For the past month, Thursday nights on ABC have been renamed #Shonda-land because the power house writer and producer Shonda Rhimes is behind the entire lineup. And one can’t help but to be proud of Rhimes, even though I detest “Grey’s Anatomy” and not really all that into “Scandal”, you have to give credit where it’s due. Rhimes, a black woman, is making waves on a major network and has power in an industry that normally shuts women and blacks out.
Her latest show “How to Get Away with Murder” might have me hooked already. Even though I’m not normally a “crime drama” type of person, “Murder” has a real addictive quality to it that makes me want to tune in every week. (Though I normally watch it on the weekends because 10pm is kind of late for me lol!).
Before I get into the addictive details of the show, I want to preface by saying I intended to write about a very specific and small portion of the show. I’ll get to that later, but for now let’s talk about what goes on in “Murder”.
The series follows Annalise Keating (played so intensely by Viola Davis) a hard-ass defense lawyer and law professor, this woman has a very cynical view of humans and seems to doubt everything. The show started (sort of) at the beginning of a new semester when she announces to her class that she plans to chose 5 students that will work for her firm.
Keating takes on a different murder case each week, and so far her track record is flawless. However, the actual murder cases are not what makes this show so intriguing. One of the main draws for me is the side stories of the 5 students and Professor Keating herself that add a little extra sense of personality, humor and mystery.
There’s Michaela (Aja Naomi King), the head strong pretty girl who is determined to become the next Michelle Obama. Laurel (Karla Souza) who is struggling to find her lawyer voice, and definitely has a crush on Keating’s employee Frank (Charlie Weber). Wes (Alfred Enoch) the uber-naive “wait list” kid who is almost unbelievably innocent. He has the hots for his drug dealing next door neighbor (Katie Findlay), a side story that has connected to this weeks case. Even Asher (Matt McGory), the semi-douchey guy of the group, is a great asset to the show since he provides all the comic relief. These characters are interesting, but Rhimes and company only give us small peaks into their lives, which makes the viewer want to know even more about them, which leads viewers to their addiction to the show.
Now, Viola Davis does a great acting job during her lecture and court scenes, but her acting chops go to a new level when her home life is slowly revealed. She’s in a marriage with a man she doesn’t quite trust or love, she has a side-boyfriend in a cop that she used in Episode 1 to win a case. And it seems she has the hots for one of her students Wes, which I’m sure that will play out before the end of the season.
There is also a parallel storyline that intrigues me. Somebody was murdered, and the students are somehow left with the responsibility of taking care of the body. Little but key details are revealed each episode about this murder that happens 3 months after the beginning of the semester. Details like who got killed (Professor Keating’s husband), and which of the students is more manipulative than previously thought (*gasp, it’s Wes). This “LOST” type quality of this “flash forwards” further hooks viewers because we want to fill in all the holes before anyone else.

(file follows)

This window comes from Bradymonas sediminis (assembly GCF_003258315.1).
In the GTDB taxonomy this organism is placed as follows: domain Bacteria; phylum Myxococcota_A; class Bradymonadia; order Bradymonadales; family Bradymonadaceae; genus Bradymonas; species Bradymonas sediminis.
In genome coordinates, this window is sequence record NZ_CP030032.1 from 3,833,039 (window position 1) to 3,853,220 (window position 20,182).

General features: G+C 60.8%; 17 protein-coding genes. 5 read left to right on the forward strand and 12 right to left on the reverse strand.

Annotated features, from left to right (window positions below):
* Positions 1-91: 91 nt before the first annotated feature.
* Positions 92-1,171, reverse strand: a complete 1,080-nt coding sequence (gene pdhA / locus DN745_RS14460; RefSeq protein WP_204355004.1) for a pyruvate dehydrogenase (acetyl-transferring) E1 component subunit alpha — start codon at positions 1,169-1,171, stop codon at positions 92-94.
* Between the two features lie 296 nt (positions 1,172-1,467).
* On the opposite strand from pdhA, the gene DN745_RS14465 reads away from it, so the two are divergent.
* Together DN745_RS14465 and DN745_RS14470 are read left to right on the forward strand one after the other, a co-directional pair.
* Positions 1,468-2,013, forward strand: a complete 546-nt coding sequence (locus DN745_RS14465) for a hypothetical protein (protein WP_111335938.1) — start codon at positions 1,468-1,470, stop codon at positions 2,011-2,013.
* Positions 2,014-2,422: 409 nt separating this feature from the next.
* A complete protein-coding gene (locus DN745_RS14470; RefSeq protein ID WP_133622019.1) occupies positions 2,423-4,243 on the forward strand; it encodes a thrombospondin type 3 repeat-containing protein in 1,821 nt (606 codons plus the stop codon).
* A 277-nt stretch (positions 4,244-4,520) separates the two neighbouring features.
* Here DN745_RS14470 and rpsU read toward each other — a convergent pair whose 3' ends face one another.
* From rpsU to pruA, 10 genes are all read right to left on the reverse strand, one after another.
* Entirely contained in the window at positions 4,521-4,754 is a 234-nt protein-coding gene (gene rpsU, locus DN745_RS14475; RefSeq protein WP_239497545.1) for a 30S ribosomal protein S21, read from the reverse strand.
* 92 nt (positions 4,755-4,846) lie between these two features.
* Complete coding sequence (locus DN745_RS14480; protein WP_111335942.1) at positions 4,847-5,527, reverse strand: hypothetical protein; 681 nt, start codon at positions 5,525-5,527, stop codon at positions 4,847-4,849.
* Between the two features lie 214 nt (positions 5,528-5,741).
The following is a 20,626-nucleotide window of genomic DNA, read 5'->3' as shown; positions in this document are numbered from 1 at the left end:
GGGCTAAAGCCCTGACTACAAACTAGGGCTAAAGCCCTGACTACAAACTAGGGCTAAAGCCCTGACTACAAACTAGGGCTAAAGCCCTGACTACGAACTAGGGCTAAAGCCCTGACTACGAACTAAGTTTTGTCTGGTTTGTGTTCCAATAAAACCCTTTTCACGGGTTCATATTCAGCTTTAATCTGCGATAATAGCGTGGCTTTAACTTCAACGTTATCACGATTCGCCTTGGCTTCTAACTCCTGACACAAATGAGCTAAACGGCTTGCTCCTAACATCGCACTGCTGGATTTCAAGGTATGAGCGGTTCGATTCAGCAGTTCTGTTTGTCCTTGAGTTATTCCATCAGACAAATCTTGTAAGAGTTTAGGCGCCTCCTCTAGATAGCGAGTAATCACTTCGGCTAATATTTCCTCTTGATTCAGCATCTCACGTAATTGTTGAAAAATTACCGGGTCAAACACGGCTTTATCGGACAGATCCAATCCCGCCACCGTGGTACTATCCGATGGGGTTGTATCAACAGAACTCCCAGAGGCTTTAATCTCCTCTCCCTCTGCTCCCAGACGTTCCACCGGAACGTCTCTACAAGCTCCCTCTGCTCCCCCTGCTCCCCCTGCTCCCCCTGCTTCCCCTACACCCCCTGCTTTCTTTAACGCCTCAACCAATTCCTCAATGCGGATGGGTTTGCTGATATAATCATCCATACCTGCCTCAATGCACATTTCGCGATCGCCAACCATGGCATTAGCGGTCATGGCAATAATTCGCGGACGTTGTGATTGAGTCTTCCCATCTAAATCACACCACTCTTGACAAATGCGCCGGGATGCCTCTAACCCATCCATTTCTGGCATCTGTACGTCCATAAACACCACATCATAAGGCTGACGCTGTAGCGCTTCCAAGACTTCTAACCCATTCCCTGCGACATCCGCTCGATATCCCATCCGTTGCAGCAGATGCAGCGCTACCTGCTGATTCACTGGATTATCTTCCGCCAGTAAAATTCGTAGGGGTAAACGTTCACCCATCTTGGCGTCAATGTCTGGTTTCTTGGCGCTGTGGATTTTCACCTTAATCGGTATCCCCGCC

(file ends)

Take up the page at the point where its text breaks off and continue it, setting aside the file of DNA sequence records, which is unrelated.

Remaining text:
So yeah, “Murder” is a good show. The acting is good, the pacing is quite fast but manages to work, and the writing is pretty inventive. (I also wanted to add, the styling for all characters but mainly Keating is PERFECTION!)
Now what I really want to talk about is small, but sometimes small differences help to make big changes.
If you remember last year, my initial complaint about HBO’s series “Looking” was the lack of any lead Asian characters. It seemed like a horrible casting choice because San Francisco is a highly Asian populated city. So I was pleased to see Oliver (Conrad Ricamora), a really good looking Asian man who gay student Connor (Jack Falahee) seemingly used to get information on the case of the moment. It bothered me slightly that Oliver was an IT guy, but I was really surprised to see his arc went a little further when him and Connor had sex that night.
On the second episode, Oliver was used again by Connor, but later in the episode it seemed as if Connor was genuinely interested in Oliver, “I’m not here for work, I’m here for dinner”. Oliver rejects him at first, but reconsiders before they have yet another steamy sex scene, this time with their roles reversed.
This is a very small portion of the show, and Ricamora didn’t appear at all in the 3rd episode. It’s noteworthy though, because it’s not often you see an Asian man sexualized on mainstream television. Normally, Asian actors get stuck with the “nerdy” stereotype, where they can be smart but not sexual. So I fully applaud Rhimes and company for allowing an Asian man to be shown as desirable and HOT. Connor is what you might consider the “standard of Gay beauty” these days. He’s thin, he’s young, he’s incredibly groomed. So to have a guy like that pining for a guy like Oliver is great. This is the kind of equality I’m talking about, because… WHY NOT!?
Seeing people of different races, body types, and etc. in different lights than the stereotypes we are used to is nothing but great. Because in day to day life, not every Asian you see is a math wiz, not every big guy is on his way to Dunkin Donuts, and not every gay guy is attracted to a Tom Daley-type twink. And American viewers need to see characters that are different from the stereotypes, with the hopes that some viewers don’t pre-judge certain types of people based on the limited views they get of them on TV or elsewhere.